Diet and Food Myths


Today’s post is Part 1 of a series of Diet Myths Debunked. Here I mean ‘diet,’ in the broad general sense of the food we eat, not necessarily a diet to lose weight.

Diet Myth # 1   Fat is bad for you.
No it is not!

The fact is our body needs fat.

Fats are an important part of a healthy diet.

Fat is a source of energy for the body, it helps the body absorb nutrients, aids in nerve transmissions, and maintains cell membranes.

Fat can become problematic when consumed in excess and is not burned off with activity.

And the type of fat consumed is also a big consideration. Not all fats are created equal. Dieticians tell us it is best to minimize the amount of saturated and Trans fat in our diets.

Monounsaturated fats, so called good fats,  found in things such as nuts, olives, avocados, and olive oil are actually good for us. So too are the polyunsaturated fats (omega-3) found in salmon and fish. So dieticians say we should eat more of these kinds of food.

But you do not need to cut out all fats, nor should you. Fat makes you feel full longer. So if you eat too little fat you may get hungry between meals and then eat more.

Fat is also a binder. It helps hold food together. If you remove fat from food stuffs it falls apart. So something has to be added to those fat free cookies to make them cookies.  Guess what is added!!  SUGAR. Lots and lots of sugar. And sugar can make you gain weight.

Which is worse? Fat? Or sugar? Personally I prefer a little fat. But that is a personal decision. Only you and perhaps your doctor can make that decision.

Also, remember that it is portion size that matters. Moderation is the key.
Diet Myth: Foods Labeled “Lite,” “Low Fat,” or “Fat Free,” Are Healthier
“Fat free” or “Low in Fat” is NOT the same as calorie free.

Often times food products that say, “lite,” “low fat,” or “fat free,” are loaded up with more processed sugars and more processed flour to make up for the fat that has just been removed. Many times low fat  foods have MORE calories than the real thing. 

BUT since the package says, “lite,” “low fat,” or “fat free,” the tendency is to eat more of it (50% more according to research) and so unknowingly we end up consuming far more calories than we think we are. We feel virtious because we eliminated fat, but load up on sugar calories instead.

And we wonder why we can’t lose weight.


Check the nutrition label for calories per serving. The trick here is to be sure to find out how many servings are actually in that package of food. One package may contain 2 or more servings. You have to read the fine print on that Nutrition Label.

All fat has 9 calories per gram.

Multiply the grams of fat indicated on the label by 9 and you will know exactly how many calories from fat you are really getting. Many labels round up or down.

Just remember  fat in and of itself is not the culprit.

DISCLAIMER: The information for this very brief discussion of an extremely complicated topic was gathered from the following sources: WebMDNet Doctor; HealthCastle; Real Simple; and from the books:  Eat Drink and Be Merry by Dr. Dean Erdell  published by Harper Collins 1999; and The Fat Fallacy by Dr. Will Clower published by Three Rivers Press 2003. Please also keep in mind I am not a dietician or a nutritionist. I just love to eat well. And I like to cook. And so I just write a simple blog trying to provide inexpensive yet delicious recipes for you, information about how to survive the recession, and helpful information about food and the joys of eating.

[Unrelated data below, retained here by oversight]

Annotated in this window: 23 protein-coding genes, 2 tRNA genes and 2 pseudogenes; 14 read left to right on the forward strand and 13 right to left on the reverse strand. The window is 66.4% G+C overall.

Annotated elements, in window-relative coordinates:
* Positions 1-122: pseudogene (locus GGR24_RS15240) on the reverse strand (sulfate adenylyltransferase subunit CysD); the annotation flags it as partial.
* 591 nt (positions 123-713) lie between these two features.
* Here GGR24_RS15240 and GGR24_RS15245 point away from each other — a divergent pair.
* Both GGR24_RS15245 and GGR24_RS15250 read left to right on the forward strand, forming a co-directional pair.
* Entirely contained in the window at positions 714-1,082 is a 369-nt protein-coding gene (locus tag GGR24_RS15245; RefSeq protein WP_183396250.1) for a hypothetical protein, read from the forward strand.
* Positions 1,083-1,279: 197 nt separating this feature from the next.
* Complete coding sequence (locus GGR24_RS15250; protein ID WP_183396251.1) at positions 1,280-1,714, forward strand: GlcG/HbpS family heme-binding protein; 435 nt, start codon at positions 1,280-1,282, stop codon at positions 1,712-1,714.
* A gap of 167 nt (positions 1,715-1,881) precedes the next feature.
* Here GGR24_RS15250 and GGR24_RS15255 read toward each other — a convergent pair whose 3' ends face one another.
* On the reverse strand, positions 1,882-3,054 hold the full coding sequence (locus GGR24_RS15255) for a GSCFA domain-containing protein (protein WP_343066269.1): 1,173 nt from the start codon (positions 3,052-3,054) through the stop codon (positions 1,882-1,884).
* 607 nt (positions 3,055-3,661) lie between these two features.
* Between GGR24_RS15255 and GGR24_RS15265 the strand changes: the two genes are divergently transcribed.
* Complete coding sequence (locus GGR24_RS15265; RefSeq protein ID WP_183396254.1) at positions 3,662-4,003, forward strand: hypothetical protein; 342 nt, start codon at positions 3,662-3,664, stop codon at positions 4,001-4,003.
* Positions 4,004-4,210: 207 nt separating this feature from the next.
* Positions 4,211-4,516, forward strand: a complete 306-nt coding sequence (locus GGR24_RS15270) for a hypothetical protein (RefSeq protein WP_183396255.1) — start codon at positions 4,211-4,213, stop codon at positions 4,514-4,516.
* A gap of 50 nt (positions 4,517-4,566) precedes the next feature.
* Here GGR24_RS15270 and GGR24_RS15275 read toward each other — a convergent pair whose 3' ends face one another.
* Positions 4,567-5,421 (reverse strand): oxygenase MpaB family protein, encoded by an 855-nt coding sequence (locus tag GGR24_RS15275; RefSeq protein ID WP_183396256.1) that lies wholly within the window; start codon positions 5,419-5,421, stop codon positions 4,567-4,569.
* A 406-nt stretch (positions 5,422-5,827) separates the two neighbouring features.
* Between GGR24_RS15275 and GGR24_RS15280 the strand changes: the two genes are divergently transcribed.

Featured Recipe      Vinegar Chicken

Vinegar? Vinegar and Chicken? Yes. It really works quite well. This recipe comes from Cooking For One Is Fun, by Henery Lewis Creel. All I did was remake it for 3 people.

And best of all it is super simple.

This is what you will need for 3 people:

3 chicken breasts

Flour for dredging

3 tablespoons oil

½ medium onion diced

½ cup vinegar

1 tablespoon sugar

Salt & Pepper to taste

Here is what you do:

Dredge the chicken in the flour, shake off the excess.

Brown the chicken on both sides in the vegetable oil over medium high heat.

Remove the chicken to a casserole and keep warm.

Add the onions to the oil adding a bit more oil if needed. Sauté the onions until they start to brown around the edges.

Now add the vinegar and sugar to the skillet and mix well.

Pour the onion-vinegar mixture over the chciken, season with salt and pepper.

Cover the chciken and simmer over low heat for 20 to 30 minutes till the chicken is cooked through.

NOTES: You can use chicken on the bone  (cheaper) or skinless/boneless as I used here. I have made this recipe both ways. If you use chicken on the bone it will take a little longer to cook. Chicken on the bone tends to have more flavor as the bones add rich flavor to the chicken. But for those who are trying to eat less fat, skinless/boneless is the way to go. For those who want to save money, on the bone may be the better choice.

How long it takes to cook is also a function of how big and thick your chicken is.

I served my Vinegar Chicken with a brown rice pilaf and broccoli with butter, lemon juice, pine nuts, and dried cranberries.


3 chicken breasts                         $2.51

Flour for dredging                        $0.20

3 tablespoons oil                         $0.21

½ medium onion diced                $0.50

½ cup vinegar                            $0.24

1 tablespoon sugar                      $0.02

Salt & Pepper to taste

Total Cost for 3 people = $8.69
Cost per person = $2.89

NOTES: The cost of chicken varied wildly this week from a high of $5.71 a pound to low of 1.98 on sale. If you can afford i.t use a sweet onion such as a Vidalia. But any onion will do.

Till next time, Bon Appetite.  And remember:

It takes seventeen muscles to smile and forty-three to frown. 

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